After two years of pandemic delay, the family of a 22-year-old Newbury Park High School alumnus shot dead in San Francisco is finally holding a public celebration of his life.
Courtney Brousseau, a 2015 graduate who worked for Twitter after studying at UC Berkeley, was a bystander struck in a car by a shooting in San Francisco’s Mission District on May 2, 2020. He died of his injuries three days later.
Brousseau’s family did not hold a public memorial service for two years because of COVID-19 pandemic, but with the low number of cases and the large number of vaccinated, they decided it was time.
“It was too late… to finally be able to do that, to hear stories about him,” said Yvon Brousseau, his older brother. “We never had that.”
the memorial is scheduled for Saturday from 3 p.m. to 7 p.m.at Newbury Park High, 456 North Reino Rd., Thousand Oaks.
“We’d love to see everyone Courtney cares about there, people whose lives he touched or who touched hers,” Brousseau said. “Thousand Oaks meant a lot to him.”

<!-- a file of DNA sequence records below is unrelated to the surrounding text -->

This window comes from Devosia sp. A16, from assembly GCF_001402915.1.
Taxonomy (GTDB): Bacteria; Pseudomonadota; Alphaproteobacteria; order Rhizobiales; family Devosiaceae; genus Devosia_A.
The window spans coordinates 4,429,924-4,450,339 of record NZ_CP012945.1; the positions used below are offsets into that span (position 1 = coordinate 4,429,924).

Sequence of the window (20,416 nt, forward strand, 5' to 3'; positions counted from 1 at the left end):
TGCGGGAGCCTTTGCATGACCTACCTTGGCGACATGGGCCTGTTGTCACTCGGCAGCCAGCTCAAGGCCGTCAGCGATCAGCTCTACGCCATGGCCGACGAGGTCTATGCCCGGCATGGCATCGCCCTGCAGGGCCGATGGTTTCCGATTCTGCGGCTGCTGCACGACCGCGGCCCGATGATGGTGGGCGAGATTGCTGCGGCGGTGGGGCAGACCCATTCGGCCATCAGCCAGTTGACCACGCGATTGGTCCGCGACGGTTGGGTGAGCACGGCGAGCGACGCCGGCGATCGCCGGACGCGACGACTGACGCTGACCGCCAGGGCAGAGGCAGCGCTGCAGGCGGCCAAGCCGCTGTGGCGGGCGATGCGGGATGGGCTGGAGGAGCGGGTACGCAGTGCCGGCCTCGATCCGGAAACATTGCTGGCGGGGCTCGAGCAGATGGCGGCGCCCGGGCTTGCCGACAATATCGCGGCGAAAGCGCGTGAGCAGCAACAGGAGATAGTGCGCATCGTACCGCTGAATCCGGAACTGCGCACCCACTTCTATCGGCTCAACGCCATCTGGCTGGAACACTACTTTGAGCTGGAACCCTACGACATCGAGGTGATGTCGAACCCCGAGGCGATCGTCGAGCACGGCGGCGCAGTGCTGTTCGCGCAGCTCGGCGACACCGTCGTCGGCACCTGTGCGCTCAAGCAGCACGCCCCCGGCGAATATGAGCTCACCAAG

His brother had a passion for civic issues, especially public transit, and was a master of networking who “knew everyone, knew who to talk to and knew how to get things done,” he said. “He really believed in people speaking up.”
At Newbury Park High, Courtney Brousseau served as co-editor of the high school newspaper, the Panther Prowler, valedictorian, member of the Thousand Oaks Youth Commission, and leader of the YMCA Youth & Government of California program.
In lieu of flowers and gifts, the Brousseau family is asking for donations from one of the three memorial funds: a scholarship created by the non-profit organization California Youth & Government, a fund to help the San Francisco Bike Coalition build memorials in his honor and a scholarship for students at Newbury Park High.
Isaiah Murtaugh covers education for the Ventura County Star. He can be reached at [email protected]